BOSTON -- And then, in an instant, it was over.
All of it. The booming foghorn, the "whooo!" of a Bruins goal, the swagger that enabled you to strut around town bragging that your team is the NHL champion.
Technically, the Boston Bruins remain proprietors of Lord Stanley's hardware until they officially relinquish their title to the eventual 2012 NHL winner.
But that's akin to trying to enjoy your oceanfront digs knowing full well the eviction notice is in the mail. Suddenly, the view isn't quite so mesmerizing.
There will be no hockey repeat in Boston; heck, there won't even be a second-round series.
It was a shocking and abrupt end to a competitive, tense, historic series, the first one ever to have all seven games decided by one goal.
Yet as Bruins coach Claude Julien conceded in his somber postgame autopsy, it wasn't that one play that sealed the fate of his hockey team.
There were too many other telltale signs that foreshadowed the Bruins' demise. Let's start with the fact that they lost three -- that's right, three -- games in this series on the Garden ice. And then there were the Bruins' persistent struggles throughout this series to strike first, leaving them mired in an exhausting game of catch-up throughout. Wednesday night's Game 7 was more of the same, with Washington grabbing a 1-0 first-period lead that (temporarily) sucked the air out of the raucous Garden crowd.
Although Julien's boys consistently outshot the Capitals in nearly every game, that statistic, the coach explained, was misleading. Shots are one thing, and scoring chances are quite another. When you tallied those up, said Julien, "There really wasn't that big of a difference."
Many of Boston's shortcomings, including the volume of unsuccessful shots, were eerily similar to last year's magical run. Last season, the Bruins also slogged through the playoffs with an anemic power play. This spring, it was again confoundingly ineffective: 0-for-3 in Game 7, an unfathomable 2-for-23 for the series.
It didn't matter so much during their 2011 Stanley Cup push because Tim Thomas was otherworldly, a goalie with an iridescent sheen. It was folly to bank on Thomas to repeat his Conn Smythe performance of last spring. Even so, Thomas was more than good enough to help his team advance.
But what his teammates encountered was a resolute Washington team that protected its rookie goaltender, Braden Holtby, by repeatedly blocking Bruins' scoring bids; by dominating the faceoffs in this critical final game (with the Bruins hampered by Patrice Bergeron's mysterious "upper body" injury that rendered his invaluable faceoff talents useless); by relying on opportunistic goals from grinders like Ward instead of superstars like Alexander Ovechkin, at one time considered the most dangerous sniper in the NHL, but who, in this series, was relegated to the role of spectator during critical moments.
"It's the foot soldiers," Washington coach Dale Hunter said. "They're the ones; you win the series with them."
He's right. The Bruins lost to a team that played better together, played harder together and, frankly, deserved to win this series. The Bruins know all about foot soldiers. They marched in step with them to the grand prize just one short year ago.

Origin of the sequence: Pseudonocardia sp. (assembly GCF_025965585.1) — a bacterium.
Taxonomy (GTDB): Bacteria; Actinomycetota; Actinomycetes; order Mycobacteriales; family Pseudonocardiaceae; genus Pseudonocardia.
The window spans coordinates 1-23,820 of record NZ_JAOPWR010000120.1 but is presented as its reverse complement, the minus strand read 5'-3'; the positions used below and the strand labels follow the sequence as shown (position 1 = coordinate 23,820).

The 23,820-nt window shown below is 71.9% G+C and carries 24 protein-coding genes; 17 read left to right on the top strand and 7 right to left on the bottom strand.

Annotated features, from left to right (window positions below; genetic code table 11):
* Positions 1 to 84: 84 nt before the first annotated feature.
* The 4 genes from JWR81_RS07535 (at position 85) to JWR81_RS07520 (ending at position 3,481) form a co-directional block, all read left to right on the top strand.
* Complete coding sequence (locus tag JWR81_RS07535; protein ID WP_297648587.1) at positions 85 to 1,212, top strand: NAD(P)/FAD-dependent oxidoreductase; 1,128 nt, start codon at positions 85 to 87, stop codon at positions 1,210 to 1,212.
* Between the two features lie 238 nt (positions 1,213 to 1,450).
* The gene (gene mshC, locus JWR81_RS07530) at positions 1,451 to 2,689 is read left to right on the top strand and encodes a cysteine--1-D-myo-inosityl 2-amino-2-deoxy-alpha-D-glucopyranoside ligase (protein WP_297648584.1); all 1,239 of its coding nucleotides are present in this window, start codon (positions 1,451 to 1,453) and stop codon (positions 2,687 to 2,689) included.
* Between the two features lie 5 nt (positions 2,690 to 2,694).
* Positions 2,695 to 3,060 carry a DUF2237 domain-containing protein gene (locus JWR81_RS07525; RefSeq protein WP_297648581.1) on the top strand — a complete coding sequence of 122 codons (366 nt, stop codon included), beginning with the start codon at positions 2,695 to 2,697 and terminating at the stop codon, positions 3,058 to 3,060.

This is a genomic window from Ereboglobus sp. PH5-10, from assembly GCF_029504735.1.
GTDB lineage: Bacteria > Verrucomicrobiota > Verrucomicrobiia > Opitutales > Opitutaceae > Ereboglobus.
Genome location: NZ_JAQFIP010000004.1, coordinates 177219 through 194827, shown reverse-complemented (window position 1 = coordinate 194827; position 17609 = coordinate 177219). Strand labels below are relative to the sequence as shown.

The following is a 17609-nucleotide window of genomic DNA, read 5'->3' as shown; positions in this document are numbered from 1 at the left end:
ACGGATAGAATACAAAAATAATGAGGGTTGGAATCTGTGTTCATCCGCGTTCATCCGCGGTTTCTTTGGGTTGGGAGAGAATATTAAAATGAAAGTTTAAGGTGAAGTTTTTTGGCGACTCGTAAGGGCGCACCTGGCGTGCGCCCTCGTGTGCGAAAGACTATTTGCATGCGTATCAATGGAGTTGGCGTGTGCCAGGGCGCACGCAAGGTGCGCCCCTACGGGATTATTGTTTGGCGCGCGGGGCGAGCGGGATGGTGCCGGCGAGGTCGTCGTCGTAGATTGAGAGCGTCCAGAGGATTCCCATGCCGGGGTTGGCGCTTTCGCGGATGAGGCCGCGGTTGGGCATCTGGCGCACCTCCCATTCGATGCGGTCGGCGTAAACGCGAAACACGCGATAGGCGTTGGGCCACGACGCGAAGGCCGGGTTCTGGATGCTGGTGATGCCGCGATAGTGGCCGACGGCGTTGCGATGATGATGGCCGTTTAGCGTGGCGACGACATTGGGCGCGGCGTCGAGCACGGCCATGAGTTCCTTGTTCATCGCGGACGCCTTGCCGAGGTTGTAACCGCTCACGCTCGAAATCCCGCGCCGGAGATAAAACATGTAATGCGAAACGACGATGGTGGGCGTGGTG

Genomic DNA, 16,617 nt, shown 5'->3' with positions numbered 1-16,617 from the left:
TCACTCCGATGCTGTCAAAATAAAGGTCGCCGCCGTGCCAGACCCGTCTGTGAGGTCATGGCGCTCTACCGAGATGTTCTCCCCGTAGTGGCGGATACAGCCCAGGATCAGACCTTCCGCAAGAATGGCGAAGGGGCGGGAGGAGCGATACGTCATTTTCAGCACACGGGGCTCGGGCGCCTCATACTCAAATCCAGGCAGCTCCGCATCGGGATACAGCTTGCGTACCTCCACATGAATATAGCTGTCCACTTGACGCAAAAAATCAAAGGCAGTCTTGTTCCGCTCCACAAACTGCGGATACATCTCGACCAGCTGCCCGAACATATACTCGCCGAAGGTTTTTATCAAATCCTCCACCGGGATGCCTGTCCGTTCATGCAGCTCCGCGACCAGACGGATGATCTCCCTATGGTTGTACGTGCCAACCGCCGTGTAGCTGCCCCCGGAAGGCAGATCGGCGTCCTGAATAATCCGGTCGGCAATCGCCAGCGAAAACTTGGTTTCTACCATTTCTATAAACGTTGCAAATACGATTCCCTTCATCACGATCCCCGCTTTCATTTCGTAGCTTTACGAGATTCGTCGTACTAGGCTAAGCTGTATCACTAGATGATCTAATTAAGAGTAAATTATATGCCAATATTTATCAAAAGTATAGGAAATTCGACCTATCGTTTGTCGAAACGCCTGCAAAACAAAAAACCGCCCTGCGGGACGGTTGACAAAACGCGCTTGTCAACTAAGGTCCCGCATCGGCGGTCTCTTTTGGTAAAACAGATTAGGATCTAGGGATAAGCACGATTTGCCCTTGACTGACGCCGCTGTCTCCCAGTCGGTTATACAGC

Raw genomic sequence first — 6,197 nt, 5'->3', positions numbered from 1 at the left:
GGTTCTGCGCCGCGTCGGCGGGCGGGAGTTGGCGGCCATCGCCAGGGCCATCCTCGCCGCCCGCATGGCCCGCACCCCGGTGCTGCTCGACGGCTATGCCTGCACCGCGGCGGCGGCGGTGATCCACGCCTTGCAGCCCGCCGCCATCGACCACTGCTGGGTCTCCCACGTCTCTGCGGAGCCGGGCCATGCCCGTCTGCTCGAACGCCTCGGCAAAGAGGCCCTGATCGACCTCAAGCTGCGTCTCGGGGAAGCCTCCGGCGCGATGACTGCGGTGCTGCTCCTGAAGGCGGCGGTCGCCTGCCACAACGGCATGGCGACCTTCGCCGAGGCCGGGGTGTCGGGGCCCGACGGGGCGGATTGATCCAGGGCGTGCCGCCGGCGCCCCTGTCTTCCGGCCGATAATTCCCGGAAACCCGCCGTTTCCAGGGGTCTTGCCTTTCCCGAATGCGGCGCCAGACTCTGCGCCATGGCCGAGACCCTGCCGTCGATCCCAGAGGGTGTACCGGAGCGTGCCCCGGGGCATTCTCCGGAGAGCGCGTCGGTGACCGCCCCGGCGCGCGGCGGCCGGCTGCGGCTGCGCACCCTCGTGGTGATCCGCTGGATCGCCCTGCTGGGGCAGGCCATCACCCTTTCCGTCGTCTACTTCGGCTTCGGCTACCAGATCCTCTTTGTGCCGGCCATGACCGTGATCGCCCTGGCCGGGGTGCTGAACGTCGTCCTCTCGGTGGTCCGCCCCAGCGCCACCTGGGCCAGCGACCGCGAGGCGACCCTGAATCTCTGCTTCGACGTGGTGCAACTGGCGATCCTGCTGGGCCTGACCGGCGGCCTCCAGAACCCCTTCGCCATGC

This elimination was not the result of glaring breakdowns or outrageous, unforgivable miscues. There won't be any blame-game nuggets to debate; no "Welker dropped the ball" or "Brady threw it over his wrong shoulder"; no wild pitch by Stanley or passed ball by Gedman.
That doesn't mean the Bruins should be completely exonerated from accepting responsibility for their early exit. Their coach hinted at his displeasure regarding the power play, talking about skilled players having to make the "skilled play" and also "[having] to work to get that puck."
It will be a long offseason for a number of Bruins, among them Milan Lucic, who failed to put his stamp on this series, either as a physical presence or a reliable goal scorer. Lucic's failure to clear the puck from his own end Wednesday night set up the first Washington goal.
"I wish I had an answer for you," Lucic said afterward. "Very disappointing. It's been almost five years since we lost in the first round."
To a man, the weary players admitted it was a long, grueling season, one that came too quickly after the prolonged celebration of hoisting (then hosting) the Stanley Cup. Perhaps they partied too hard, too long.
Perhaps they took for granted that these Game 7s would go their way. Perhaps they leaned on their goaltender too much.
That's the funny thing about winning a championship. Once you set a gold standard, much is expected going forward.
This time, the Bruins simply didn't deliver.
It would have been nice to have Nathan Horton, whose concussion symptoms have left his future murky. It would have helped to have Bergeron at full strength.
But those are excuses, and most of the guys in the locker room with the spoked B knew better than to go that route.
"It's a weird feeling," confessed defenseman Dennis Seidenberg, who submitted a superb postseason. "You wonder what time practice is tomorrow, but there is no practice."
"I'd have to say I'm probably in shock," Thomas admitted. "I really believed that we were going to win tonight. I had this deep feeling that this wasn't the end of the road for us."
Repeating as Stanley Cup champion is the exception, not the rule. The last team to do it was the Detroit Red Wings 14 years ago.
Even so, the first-round exit seemed to have caught the Boston Bruins by surprise.
But, in an instant, there was no time left to do anything about it.